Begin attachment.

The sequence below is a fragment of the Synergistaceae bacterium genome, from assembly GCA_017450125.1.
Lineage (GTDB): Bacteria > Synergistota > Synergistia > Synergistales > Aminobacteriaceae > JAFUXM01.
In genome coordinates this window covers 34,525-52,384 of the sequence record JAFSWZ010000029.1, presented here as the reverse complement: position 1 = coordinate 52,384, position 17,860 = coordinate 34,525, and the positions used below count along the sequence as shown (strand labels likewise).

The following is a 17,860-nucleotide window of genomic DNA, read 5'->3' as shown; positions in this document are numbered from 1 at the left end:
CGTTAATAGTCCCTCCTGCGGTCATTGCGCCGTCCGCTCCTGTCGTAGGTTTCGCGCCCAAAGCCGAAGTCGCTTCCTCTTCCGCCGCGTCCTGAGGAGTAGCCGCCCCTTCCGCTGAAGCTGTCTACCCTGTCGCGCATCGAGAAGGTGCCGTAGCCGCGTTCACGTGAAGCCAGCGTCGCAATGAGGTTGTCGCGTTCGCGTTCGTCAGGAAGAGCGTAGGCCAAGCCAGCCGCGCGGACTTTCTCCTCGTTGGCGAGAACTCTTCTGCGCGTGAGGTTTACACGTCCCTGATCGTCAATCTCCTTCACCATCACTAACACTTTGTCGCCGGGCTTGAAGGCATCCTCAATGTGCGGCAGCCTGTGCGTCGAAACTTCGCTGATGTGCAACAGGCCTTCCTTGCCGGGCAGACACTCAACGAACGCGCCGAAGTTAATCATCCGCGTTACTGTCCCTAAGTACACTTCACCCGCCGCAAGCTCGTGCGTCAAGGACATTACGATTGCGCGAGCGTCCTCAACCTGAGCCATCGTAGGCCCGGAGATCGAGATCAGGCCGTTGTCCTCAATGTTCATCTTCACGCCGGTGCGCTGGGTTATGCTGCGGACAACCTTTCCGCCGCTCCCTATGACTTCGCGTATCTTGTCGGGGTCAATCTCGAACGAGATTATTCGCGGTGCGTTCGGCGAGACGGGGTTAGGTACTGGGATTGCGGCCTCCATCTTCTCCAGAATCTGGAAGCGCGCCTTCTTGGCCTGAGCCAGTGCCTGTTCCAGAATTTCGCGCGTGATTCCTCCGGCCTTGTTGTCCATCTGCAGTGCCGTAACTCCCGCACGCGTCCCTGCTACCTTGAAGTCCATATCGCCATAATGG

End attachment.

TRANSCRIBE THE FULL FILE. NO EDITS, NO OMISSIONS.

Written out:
The sequence below is a fragment of the Synergistaceae bacterium genome, from assembly GCA_017450125.1.
Lineage (GTDB): Bacteria > Synergistota > Synergistia > Synergistales > Aminobacteriaceae > JAFUXM01.
In genome coordinates this window covers 34,525-52,384 of the sequence record JAFSWZ010000029.1, presented here as the reverse complement: position 1 = coordinate 52,384, position 17,860 = coordinate 34,525, and the positions used below count along the sequence as shown (strand labels likewise).

The following is a 17,860-nucleotide window of genomic DNA, read 5'->3' as shown; positions in this document are numbered from 1 at the left end:
CGTTAATAGTCCCTCCTGCGGTCATTGCGCCGTCCGCTCCTGTCGTAGGTTTCGCGCCCAAAGCCGAAGTCGCTTCCTCTTCCGCCGCGTCCTGAGGAGTAGCCGCCCCTTCCGCTGAAGCTGTCTACCCTGTCGCGCATCGAGAAGGTGCCGTAGCCGCGTTCACGTGAAGCCAGCGTCGCAATGAGGTTGTCGCGTTCGCGTTCGTCAGGAAGAGCGTAGGCCAAGCCAGCCGCGCGGACTTTCTCCTCGTTGGCGAGAACTCTTCTGCGCGTGAGGTTTACACGTCCCTGATCGTCAATCTCCTTCACCATCACTAACACTTTGTCGCCGGGCTTGAAGGCATCCTCAATGTGCGGCAGCCTGTGCGTCGAAACTTCGCTGATGTGCAACAGGCCTTCCTTGCCGGGCAGACACTCAACGAACGCGCCGAAGTTAATCATCCGCGTTACTGTCCCTAAGTACACTTCACCCGCCGCAAGCTCGTGCGTCAAGGACATTACGATTGCGCGAGCGTCCTCAACCTGAGCCATCGTAGGCCCGGAGATCGAGATCAGGCCGTTGTCCTCAATGTTCATCTTCACGCCGGTGCGCTGGGTTATGCTGCGGACAACCTTTCCGCCGCTCCCTATGACTTCGCGTATCTTGTCGGGGTCAATCTCGAACGAGATTATTCGCGGTGCGTTCGGCGAGACGGGGTTAGGTACTGGGATTGCGGCCTCCATCTTCTCCAGAATCTGGAAGCGCGCCTTCTTGGCCTGAGCCAGTGCCTGTTCCAGAATTTCGCGCGTGATTCCTCCGGCCTTGTTGTCCATCTGCAGTGCCGTAACTCCCGCACGCGTCCCTGCTACCTTGAAGTCCATATCGCCATAATGG